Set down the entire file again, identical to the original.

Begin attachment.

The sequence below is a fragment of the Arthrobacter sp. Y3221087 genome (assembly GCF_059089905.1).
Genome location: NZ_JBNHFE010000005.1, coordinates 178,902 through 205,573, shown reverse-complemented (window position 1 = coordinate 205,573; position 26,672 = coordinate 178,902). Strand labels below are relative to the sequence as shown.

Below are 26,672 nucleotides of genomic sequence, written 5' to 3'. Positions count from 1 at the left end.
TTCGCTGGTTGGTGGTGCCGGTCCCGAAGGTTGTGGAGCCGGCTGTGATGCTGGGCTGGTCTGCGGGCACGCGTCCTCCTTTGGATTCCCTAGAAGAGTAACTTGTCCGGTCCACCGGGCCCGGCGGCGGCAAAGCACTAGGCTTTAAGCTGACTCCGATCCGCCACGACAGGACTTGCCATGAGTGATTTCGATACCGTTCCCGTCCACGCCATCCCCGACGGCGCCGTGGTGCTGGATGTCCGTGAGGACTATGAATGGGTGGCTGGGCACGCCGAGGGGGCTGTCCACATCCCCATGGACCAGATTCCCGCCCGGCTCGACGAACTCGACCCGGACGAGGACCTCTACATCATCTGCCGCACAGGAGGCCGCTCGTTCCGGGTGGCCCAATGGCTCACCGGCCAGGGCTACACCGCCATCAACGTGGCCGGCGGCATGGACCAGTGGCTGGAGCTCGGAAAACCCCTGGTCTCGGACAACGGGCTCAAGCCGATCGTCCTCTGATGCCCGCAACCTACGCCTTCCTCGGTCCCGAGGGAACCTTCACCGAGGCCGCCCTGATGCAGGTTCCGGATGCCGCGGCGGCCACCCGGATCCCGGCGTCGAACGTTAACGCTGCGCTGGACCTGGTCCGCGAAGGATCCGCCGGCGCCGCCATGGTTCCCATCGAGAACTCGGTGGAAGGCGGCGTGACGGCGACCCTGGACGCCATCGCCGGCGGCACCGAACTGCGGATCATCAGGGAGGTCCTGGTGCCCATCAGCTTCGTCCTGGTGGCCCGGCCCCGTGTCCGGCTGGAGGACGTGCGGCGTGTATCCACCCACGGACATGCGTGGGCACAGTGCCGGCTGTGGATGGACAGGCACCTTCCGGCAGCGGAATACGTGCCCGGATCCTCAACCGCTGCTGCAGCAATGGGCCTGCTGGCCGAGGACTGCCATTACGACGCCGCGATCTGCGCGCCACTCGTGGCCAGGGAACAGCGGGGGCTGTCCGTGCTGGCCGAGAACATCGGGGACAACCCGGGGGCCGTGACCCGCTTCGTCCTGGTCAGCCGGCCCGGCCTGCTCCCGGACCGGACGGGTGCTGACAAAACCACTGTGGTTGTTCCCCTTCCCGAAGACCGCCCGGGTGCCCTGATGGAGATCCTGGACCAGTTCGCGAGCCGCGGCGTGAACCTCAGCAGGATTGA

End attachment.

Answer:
The sequence below is a fragment of the Arthrobacter sp. Y3221087 genome (assembly GCF_059089905.1).
Genome location: NZ_JBNHFE010000005.1, coordinates 178,902 through 205,573, shown reverse-complemented (window position 1 = coordinate 205,573; position 26,672 = coordinate 178,902). Strand labels below are relative to the sequence as shown.

Below are 26,672 nucleotides of genomic sequence, written 5' to 3'. Positions count from 1 at the left end.
TTCGCTGGTTGGTGGTGCCGGTCCCGAAGGTTGTGGAGCCGGCTGTGATGCTGGGCTGGTCTGCGGGCACGCGTCCTCCTTTGGATTCCCTAGAAGAGTAACTTGTCCGGTCCACCGGGCCCGGCGGCGGCAAAGCACTAGGCTTTAAGCTGACTCCGATCCGCCACGACAGGACTTGCCATGAGTGATTTCGATACCGTTCCCGTCCACGCCATCCCCGACGGCGCCGTGGTGCTGGATGTCCGTGAGGACTATGAATGGGTGGCTGGGCACGCCGAGGGGGCTGTCCACATCCCCATGGACCAGATTCCCGCCCGGCTCGACGAACTCGACCCGGACGAGGACCTCTACATCATCTGCCGCACAGGAGGCCGCTCGTTCCGGGTGGCCCAATGGCTCACCGGCCAGGGCTACACCGCCATCAACGTGGCCGGCGGCATGGACCAGTGGCTGGAGCTCGGAAAACCCCTGGTCTCGGACAACGGGCTCAAGCCGATCGTCCTCTGATGCCCGCAACCTACGCCTTCCTCGGTCCCGAGGGAACCTTCACCGAGGCCGCCCTGATGCAGGTTCCGGATGCCGCGGCGGCCACCCGGATCCCGGCGTCGAACGTTAACGCTGCGCTGGACCTGGTCCGCGAAGGATCCGCCGGCGCCGCCATGGTTCCCATCGAGAACTCGGTGGAAGGCGGCGTGACGGCGACCCTGGACGCCATCGCCGGCGGCACCGAACTGCGGATCATCAGGGAGGTCCTGGTGCCCATCAGCTTCGTCCTGGTGGCCCGGCCCCGTGTCCGGCTGGAGGACGTGCGGCGTGTATCCACCCACGGACATGCGTGGGCACAGTGCCGGCTGTGGATGGACAGGCACCTTCCGGCAGCGGAATACGTGCCCGGATCCTCAACCGCTGCTGCAGCAATGGGCCTGCTGGCCGAGGACTGCCATTACGACGCCGCGATCTGCGCGCCACTCGTGGCCAGGGAACAGCGGGGGCTGTCCGTGCTGGCCGAGAACATCGGGGACAACCCGGGGGCCGTGACCCGCTTCGTCCTGGTCAGCCGGCCCGGCCTGCTCCCGGACCGGACGGGTGCTGACAAAACCACTGTGGTTGTTCCCCTTCCCGAAGACCGCCCGGGTGCCCTGATGGAGATCCTGGACCAGTTCGCGAGCCGCGGCGTGAACCTCAGCAGGATTGA